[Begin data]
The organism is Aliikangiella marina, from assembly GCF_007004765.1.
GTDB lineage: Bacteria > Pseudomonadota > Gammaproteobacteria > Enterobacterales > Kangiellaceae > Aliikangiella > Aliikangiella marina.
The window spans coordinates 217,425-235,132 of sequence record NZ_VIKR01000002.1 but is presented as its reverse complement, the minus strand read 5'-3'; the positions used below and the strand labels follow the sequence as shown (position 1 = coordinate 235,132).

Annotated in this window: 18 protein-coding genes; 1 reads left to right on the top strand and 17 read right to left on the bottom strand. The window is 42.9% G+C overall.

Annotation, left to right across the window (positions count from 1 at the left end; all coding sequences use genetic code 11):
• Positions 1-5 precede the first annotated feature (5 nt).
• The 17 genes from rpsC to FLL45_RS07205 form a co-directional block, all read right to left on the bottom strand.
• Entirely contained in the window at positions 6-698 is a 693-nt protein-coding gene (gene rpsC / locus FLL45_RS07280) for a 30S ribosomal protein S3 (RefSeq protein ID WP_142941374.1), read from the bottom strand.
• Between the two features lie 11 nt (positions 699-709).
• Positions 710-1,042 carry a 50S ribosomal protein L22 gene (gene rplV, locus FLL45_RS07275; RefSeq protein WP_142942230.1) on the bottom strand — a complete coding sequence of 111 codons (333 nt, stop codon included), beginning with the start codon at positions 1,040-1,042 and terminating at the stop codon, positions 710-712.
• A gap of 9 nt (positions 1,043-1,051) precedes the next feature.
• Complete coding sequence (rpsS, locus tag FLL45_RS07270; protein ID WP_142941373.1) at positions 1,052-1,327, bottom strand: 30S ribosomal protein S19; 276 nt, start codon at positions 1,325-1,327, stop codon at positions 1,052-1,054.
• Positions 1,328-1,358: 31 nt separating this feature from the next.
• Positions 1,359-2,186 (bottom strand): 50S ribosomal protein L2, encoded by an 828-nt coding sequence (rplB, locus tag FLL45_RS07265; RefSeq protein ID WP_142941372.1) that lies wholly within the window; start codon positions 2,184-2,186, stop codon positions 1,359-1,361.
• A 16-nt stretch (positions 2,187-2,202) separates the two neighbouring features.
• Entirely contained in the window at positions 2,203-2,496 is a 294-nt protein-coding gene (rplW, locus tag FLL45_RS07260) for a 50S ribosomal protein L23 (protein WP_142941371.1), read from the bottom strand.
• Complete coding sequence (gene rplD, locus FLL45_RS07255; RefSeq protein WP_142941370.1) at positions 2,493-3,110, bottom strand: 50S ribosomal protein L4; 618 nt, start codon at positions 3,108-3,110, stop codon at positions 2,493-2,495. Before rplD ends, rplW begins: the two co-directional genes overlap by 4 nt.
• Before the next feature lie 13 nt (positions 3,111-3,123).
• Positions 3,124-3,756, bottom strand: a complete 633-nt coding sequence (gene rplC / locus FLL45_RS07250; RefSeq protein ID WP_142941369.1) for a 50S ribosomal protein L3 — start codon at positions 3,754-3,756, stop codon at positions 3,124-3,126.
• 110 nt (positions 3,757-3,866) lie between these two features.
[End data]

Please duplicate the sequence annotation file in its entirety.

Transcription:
The organism is Aliikangiella marina, from assembly GCF_007004765.1.
GTDB lineage: Bacteria > Pseudomonadota > Gammaproteobacteria > Enterobacterales > Kangiellaceae > Aliikangiella > Aliikangiella marina.
The window spans coordinates 217,425-235,132 of sequence record NZ_VIKR01000002.1 but is presented as its reverse complement, the minus strand read 5'-3'; the positions used below and the strand labels follow the sequence as shown (position 1 = coordinate 235,132).

Annotated in this window: 18 protein-coding genes; 1 reads left to right on the top strand and 17 read right to left on the bottom strand. The window is 42.9% G+C overall.

Annotation, left to right across the window (positions count from 1 at the left end; all coding sequences use genetic code 11):
• Positions 1-5 precede the first annotated feature (5 nt).
• The 17 genes from rpsC to FLL45_RS07205 form a co-directional block, all read right to left on the bottom strand.
• Entirely contained in the window at positions 6-698 is a 693-nt protein-coding gene (gene rpsC / locus FLL45_RS07280) for a 30S ribosomal protein S3 (RefSeq protein ID WP_142941374.1), read from the bottom strand.
• Between the two features lie 11 nt (positions 699-709).
• Positions 710-1,042 carry a 50S ribosomal protein L22 gene (gene rplV, locus FLL45_RS07275; RefSeq protein WP_142942230.1) on the bottom strand — a complete coding sequence of 111 codons (333 nt, stop codon included), beginning with the start codon at positions 1,040-1,042 and terminating at the stop codon, positions 710-712.
• A gap of 9 nt (positions 1,043-1,051) precedes the next feature.
• Complete coding sequence (rpsS, locus tag FLL45_RS07270; protein ID WP_142941373.1) at positions 1,052-1,327, bottom strand: 30S ribosomal protein S19; 276 nt, start codon at positions 1,325-1,327, stop codon at positions 1,052-1,054.
• Positions 1,328-1,358: 31 nt separating this feature from the next.
• Positions 1,359-2,186 (bottom strand): 50S ribosomal protein L2, encoded by an 828-nt coding sequence (rplB, locus tag FLL45_RS07265; RefSeq protein ID WP_142941372.1) that lies wholly within the window; start codon positions 2,184-2,186, stop codon positions 1,359-1,361.
• A 16-nt stretch (positions 2,187-2,202) separates the two neighbouring features.
• Entirely contained in the window at positions 2,203-2,496 is a 294-nt protein-coding gene (rplW, locus tag FLL45_RS07260) for a 50S ribosomal protein L23 (protein WP_142941371.1), read from the bottom strand.
• Complete coding sequence (gene rplD, locus FLL45_RS07255; RefSeq protein WP_142941370.1) at positions 2,493-3,110, bottom strand: 50S ribosomal protein L4; 618 nt, start codon at positions 3,108-3,110, stop codon at positions 2,493-2,495. Before rplD ends, rplW begins: the two co-directional genes overlap by 4 nt.
• Before the next feature lie 13 nt (positions 3,111-3,123).
• Positions 3,124-3,756, bottom strand: a complete 633-nt coding sequence (gene rplC / locus FLL45_RS07250; RefSeq protein ID WP_142941369.1) for a 50S ribosomal protein L3 — start codon at positions 3,754-3,756, stop codon at positions 3,124-3,126.
• 110 nt (positions 3,757-3,866) lie between these two features.